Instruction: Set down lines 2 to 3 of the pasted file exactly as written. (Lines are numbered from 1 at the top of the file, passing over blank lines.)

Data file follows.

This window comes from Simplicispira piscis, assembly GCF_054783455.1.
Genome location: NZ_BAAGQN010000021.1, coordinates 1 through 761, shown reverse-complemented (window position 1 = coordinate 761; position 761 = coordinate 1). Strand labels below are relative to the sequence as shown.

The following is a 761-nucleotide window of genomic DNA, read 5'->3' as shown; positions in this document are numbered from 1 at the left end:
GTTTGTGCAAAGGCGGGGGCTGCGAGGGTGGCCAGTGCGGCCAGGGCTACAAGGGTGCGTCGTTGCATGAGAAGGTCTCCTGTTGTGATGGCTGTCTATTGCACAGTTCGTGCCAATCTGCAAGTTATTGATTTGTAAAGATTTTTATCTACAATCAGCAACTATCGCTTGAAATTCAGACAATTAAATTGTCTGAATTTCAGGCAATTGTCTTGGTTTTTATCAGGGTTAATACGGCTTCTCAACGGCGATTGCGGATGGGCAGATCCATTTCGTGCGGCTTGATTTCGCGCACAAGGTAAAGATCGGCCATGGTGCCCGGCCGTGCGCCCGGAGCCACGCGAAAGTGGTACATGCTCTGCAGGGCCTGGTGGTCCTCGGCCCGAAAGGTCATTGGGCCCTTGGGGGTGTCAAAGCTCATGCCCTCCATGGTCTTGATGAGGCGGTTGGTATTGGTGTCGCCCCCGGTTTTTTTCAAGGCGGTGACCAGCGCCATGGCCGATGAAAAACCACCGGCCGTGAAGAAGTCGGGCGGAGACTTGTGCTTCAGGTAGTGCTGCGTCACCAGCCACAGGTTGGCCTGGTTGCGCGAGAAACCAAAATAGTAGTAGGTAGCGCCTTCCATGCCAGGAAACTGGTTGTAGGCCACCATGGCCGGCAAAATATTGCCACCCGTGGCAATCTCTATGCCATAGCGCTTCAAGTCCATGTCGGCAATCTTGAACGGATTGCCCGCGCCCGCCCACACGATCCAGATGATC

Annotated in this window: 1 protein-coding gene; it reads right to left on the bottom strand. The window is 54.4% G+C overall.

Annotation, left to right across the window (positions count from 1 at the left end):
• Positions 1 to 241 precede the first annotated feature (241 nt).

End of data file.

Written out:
Genome location: NZ_BAAGQN010000021.1, coordinates 1 through 761, shown reverse-complemented (window position 1 = coordinate 761; position 761 = coordinate 1). Strand labels below are relative to the sequence as shown.

The following is a 761-nucleotide window of genomic DNA, read 5'->3' as shown; positions in this document are numbered from 1 at the left end: